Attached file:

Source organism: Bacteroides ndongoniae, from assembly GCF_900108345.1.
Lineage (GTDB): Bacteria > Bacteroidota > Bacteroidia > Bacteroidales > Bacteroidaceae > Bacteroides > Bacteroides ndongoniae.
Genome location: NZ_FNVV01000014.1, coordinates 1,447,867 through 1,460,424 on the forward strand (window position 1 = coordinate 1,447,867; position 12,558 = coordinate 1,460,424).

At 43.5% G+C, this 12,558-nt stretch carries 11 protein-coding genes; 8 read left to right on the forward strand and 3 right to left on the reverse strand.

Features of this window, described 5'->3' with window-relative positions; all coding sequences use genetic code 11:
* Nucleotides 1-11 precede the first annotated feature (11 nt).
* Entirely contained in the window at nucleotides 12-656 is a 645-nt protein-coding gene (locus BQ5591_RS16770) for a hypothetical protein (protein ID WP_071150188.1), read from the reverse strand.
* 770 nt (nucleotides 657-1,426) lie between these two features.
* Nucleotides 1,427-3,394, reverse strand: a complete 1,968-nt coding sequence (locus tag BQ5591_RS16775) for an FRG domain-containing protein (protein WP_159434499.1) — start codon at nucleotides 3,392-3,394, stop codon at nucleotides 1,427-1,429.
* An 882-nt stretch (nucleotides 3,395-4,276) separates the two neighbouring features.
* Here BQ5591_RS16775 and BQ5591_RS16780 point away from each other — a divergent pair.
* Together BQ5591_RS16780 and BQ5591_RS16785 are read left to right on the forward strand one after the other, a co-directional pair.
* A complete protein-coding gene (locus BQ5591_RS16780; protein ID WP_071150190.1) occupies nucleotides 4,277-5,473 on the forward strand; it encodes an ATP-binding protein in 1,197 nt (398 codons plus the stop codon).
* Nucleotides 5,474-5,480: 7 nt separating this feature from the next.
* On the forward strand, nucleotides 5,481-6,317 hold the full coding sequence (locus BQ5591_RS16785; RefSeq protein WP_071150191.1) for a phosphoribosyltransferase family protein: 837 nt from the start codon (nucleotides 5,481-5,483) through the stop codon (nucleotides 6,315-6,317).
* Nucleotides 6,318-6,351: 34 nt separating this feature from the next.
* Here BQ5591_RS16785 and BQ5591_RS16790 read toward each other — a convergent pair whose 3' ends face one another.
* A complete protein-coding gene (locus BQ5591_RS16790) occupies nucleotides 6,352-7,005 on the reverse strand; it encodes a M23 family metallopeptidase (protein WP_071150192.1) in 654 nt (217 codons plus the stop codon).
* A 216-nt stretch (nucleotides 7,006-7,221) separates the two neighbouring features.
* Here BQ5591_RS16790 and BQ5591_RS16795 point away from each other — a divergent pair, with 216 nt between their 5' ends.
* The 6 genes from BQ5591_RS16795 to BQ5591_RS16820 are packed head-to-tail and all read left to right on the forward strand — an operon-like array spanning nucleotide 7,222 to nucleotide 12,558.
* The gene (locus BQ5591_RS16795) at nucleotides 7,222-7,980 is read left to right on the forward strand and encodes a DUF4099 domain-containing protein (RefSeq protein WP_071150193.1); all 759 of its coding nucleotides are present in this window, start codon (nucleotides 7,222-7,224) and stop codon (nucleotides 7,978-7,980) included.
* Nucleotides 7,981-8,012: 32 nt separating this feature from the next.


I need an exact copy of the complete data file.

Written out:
Source organism: Bacteroides ndongoniae, from assembly GCF_900108345.1.
Lineage (GTDB): Bacteria > Bacteroidota > Bacteroidia > Bacteroidales > Bacteroidaceae > Bacteroides > Bacteroides ndongoniae.
Genome location: NZ_FNVV01000014.1, coordinates 1,447,867 through 1,460,424 on the forward strand (window position 1 = coordinate 1,447,867; position 12,558 = coordinate 1,460,424).

At 43.5% G+C, this 12,558-nt stretch carries 11 protein-coding genes; 8 read left to right on the forward strand and 3 right to left on the reverse strand.

Features of this window, described 5'->3' with window-relative positions; all coding sequences use genetic code 11:
* Nucleotides 1-11 precede the first annotated feature (11 nt).
* Entirely contained in the window at nucleotides 12-656 is a 645-nt protein-coding gene (locus BQ5591_RS16770) for a hypothetical protein (protein ID WP_071150188.1), read from the reverse strand.
* 770 nt (nucleotides 657-1,426) lie between these two features.
* Nucleotides 1,427-3,394, reverse strand: a complete 1,968-nt coding sequence (locus tag BQ5591_RS16775) for an FRG domain-containing protein (protein WP_159434499.1) — start codon at nucleotides 3,392-3,394, stop codon at nucleotides 1,427-1,429.
* An 882-nt stretch (nucleotides 3,395-4,276) separates the two neighbouring features.
* Here BQ5591_RS16775 and BQ5591_RS16780 point away from each other — a divergent pair.
* Together BQ5591_RS16780 and BQ5591_RS16785 are read left to right on the forward strand one after the other, a co-directional pair.
* A complete protein-coding gene (locus BQ5591_RS16780; protein ID WP_071150190.1) occupies nucleotides 4,277-5,473 on the forward strand; it encodes an ATP-binding protein in 1,197 nt (398 codons plus the stop codon).
* Nucleotides 5,474-5,480: 7 nt separating this feature from the next.
* On the forward strand, nucleotides 5,481-6,317 hold the full coding sequence (locus BQ5591_RS16785; RefSeq protein WP_071150191.1) for a phosphoribosyltransferase family protein: 837 nt from the start codon (nucleotides 5,481-5,483) through the stop codon (nucleotides 6,315-6,317).
* Nucleotides 6,318-6,351: 34 nt separating this feature from the next.
* Here BQ5591_RS16785 and BQ5591_RS16790 read toward each other — a convergent pair whose 3' ends face one another.
* A complete protein-coding gene (locus BQ5591_RS16790) occupies nucleotides 6,352-7,005 on the reverse strand; it encodes a M23 family metallopeptidase (protein WP_071150192.1) in 654 nt (217 codons plus the stop codon).
* A 216-nt stretch (nucleotides 7,006-7,221) separates the two neighbouring features.
* Here BQ5591_RS16790 and BQ5591_RS16795 point away from each other — a divergent pair, with 216 nt between their 5' ends.
* The 6 genes from BQ5591_RS16795 to BQ5591_RS16820 are packed head-to-tail and all read left to right on the forward strand — an operon-like array spanning nucleotide 7,222 to nucleotide 12,558.
* The gene (locus BQ5591_RS16795) at nucleotides 7,222-7,980 is read left to right on the forward strand and encodes a DUF4099 domain-containing protein (RefSeq protein WP_071150193.1); all 759 of its coding nucleotides are present in this window, start codon (nucleotides 7,222-7,224) and stop codon (nucleotides 7,978-7,980) included.
* Nucleotides 7,981-8,012: 32 nt separating this feature from the next.